ACTION: Text Transportation Chair Davis @ 314-680-9168 and ask her to support Board Bills 19 and 77 for a public vote on Airport Privatization. At a recent meeting, Davis gave out her cell phone number and invited everyone to text her. But be aware she is using the phone for public business, so your texts are just like emails, public records that can be Sunshined.
ACTION: Contact your Alderperson and urge them to support Board Bills 19 and 77 for a public vote on Airport Privatization.
The last meeting of the Transportation Committee (video) was very confusing. Beginning around 13.20 is a discussion started by 22nd Ward Alderman Jeffrey Boyd on whether Airport Privatization requires approval by the Board of Aldermen. We don’t know where this idea came from. Alderman Boyd only said at the meeting that he had heard something.
Alderwoman Spencer has since secured an opinion from City Counselor Julian Bush that indeed Airport Privatization requires approval by Board of Aldermen.
In a bizarre twist, the City Counselor Bush also informed that he, not the Board of Estimate & Apportionment (Mayor, Comptroller, Board President), entered into the contract with Airport Privatization consultants.
A Sunshine request for a copy of the opinion from the City Counselor to Alderwoman Spencer was rejected.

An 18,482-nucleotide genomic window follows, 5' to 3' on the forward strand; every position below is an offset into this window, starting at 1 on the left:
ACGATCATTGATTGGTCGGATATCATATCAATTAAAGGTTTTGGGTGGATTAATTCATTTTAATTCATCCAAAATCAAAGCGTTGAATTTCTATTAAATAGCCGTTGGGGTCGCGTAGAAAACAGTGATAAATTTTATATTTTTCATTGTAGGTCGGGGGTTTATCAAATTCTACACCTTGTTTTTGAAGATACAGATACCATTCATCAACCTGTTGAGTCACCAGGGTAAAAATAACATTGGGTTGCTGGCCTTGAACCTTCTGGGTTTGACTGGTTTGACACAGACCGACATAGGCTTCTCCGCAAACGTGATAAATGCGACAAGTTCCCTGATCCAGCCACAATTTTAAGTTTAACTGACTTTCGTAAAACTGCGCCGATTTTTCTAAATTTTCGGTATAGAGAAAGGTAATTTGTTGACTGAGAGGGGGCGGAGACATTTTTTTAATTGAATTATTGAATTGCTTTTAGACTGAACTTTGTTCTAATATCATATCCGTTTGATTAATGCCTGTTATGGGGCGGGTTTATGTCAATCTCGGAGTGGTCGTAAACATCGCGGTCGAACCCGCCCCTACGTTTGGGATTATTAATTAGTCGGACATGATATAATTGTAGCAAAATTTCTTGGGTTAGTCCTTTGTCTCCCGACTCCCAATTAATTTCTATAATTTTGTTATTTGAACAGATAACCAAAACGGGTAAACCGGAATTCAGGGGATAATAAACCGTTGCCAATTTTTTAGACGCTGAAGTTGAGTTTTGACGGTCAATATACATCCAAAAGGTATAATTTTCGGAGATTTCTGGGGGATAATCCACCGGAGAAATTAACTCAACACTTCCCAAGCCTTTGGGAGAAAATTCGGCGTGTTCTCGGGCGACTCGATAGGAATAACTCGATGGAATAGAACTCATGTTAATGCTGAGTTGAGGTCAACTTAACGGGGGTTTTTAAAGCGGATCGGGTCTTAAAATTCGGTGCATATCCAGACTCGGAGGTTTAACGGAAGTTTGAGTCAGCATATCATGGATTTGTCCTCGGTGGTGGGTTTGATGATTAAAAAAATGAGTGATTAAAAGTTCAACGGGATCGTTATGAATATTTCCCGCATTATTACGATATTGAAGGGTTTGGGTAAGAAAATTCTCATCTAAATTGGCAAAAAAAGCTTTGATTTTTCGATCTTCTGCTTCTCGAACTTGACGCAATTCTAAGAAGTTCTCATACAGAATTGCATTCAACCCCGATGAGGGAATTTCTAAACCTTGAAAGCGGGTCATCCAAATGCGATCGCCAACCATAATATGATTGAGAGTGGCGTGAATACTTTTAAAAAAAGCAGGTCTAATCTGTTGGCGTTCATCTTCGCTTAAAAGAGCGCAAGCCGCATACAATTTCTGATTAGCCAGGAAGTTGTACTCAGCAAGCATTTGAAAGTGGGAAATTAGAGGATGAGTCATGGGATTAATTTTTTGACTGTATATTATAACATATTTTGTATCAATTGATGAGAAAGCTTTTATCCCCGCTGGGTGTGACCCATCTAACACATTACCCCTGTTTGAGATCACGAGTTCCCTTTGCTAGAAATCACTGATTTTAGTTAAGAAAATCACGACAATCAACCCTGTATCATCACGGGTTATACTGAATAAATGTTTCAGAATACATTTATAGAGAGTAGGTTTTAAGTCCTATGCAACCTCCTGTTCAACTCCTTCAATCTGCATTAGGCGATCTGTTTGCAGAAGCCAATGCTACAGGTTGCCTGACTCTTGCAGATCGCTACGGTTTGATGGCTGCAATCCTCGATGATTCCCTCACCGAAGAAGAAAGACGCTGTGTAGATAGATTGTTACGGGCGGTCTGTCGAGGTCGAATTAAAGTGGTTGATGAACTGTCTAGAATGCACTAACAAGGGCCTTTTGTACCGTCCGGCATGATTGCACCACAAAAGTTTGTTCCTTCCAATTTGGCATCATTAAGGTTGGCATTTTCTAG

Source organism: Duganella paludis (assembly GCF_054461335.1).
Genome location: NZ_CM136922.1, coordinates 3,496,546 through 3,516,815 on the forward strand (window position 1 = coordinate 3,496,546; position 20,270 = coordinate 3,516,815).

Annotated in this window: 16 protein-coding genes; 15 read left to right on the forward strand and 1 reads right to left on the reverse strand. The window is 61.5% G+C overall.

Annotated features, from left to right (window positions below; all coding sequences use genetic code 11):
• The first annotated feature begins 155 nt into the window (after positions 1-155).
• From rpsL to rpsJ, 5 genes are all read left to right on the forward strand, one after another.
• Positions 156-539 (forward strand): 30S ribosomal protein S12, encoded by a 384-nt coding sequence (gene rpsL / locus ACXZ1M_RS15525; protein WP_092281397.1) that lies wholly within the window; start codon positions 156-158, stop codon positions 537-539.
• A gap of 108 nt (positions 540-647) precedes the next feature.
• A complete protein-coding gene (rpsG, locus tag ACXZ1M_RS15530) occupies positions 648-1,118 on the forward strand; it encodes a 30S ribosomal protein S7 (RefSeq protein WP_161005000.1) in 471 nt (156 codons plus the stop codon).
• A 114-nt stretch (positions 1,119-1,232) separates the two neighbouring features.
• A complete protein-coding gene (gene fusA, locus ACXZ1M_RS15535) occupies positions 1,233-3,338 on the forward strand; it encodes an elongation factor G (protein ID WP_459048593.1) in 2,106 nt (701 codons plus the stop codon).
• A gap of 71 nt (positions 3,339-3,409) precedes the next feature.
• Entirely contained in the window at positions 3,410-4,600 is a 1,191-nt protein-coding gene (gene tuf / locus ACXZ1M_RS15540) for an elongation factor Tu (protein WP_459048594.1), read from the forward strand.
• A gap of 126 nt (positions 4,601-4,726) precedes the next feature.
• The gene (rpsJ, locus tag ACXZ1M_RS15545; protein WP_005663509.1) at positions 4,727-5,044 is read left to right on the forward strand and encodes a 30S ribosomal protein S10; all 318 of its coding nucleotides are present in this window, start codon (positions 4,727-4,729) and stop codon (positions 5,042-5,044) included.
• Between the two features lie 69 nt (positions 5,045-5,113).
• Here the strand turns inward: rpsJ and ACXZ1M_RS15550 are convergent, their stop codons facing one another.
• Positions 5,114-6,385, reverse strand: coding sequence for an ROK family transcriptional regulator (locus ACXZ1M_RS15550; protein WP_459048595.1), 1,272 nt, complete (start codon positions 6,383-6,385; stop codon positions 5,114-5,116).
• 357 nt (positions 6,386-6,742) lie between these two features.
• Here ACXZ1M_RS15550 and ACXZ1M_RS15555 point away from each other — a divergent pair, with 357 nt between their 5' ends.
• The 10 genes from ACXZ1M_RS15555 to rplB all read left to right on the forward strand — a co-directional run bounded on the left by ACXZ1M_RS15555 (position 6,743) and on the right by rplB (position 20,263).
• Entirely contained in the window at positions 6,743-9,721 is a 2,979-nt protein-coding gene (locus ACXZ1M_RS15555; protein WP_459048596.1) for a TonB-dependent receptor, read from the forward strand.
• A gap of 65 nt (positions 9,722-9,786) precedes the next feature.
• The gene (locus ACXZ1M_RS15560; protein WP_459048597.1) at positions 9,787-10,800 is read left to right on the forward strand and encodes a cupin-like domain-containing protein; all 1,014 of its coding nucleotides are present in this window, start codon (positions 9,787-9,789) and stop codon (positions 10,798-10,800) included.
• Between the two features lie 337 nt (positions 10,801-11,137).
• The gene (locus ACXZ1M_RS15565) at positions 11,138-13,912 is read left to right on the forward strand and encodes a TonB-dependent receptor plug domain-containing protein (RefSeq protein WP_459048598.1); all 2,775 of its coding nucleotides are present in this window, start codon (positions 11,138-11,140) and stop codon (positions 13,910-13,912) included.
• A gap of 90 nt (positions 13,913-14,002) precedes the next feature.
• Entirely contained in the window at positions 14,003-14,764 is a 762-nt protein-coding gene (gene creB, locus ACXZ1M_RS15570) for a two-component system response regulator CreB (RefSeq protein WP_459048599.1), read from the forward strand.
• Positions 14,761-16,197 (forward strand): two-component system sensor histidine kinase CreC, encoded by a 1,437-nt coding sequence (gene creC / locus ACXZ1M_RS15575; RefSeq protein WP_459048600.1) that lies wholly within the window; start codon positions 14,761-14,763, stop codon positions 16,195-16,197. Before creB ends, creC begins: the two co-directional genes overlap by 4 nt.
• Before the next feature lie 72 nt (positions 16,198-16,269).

We got it anyway.
Opinions issued by the Missouri Attorney General are all posted online. “State legislators, statewide elected officials, state department heads, and county prosecuting attorneys may request opinions—but only on topics relating to the duties of their respective offices.” The City Counselor should do the same for opinions issued to City elected officials and department heads. Make these documents public.
ACTION: Sign the Prop V petition and/or volunteer to collect petition signatures from 6-8 pm Wednesdays @ 3406 Roger Place.
The Federal Aviation Administration is accepting public comment on St. Louis Lambert Airport Privatization.
20th Ward Alderwoman Cara Spencer has introduced Board Bill 93 for the City to apply for a grant to secure a consultant for the Board of Aldermen to assist them on Airport Privatization.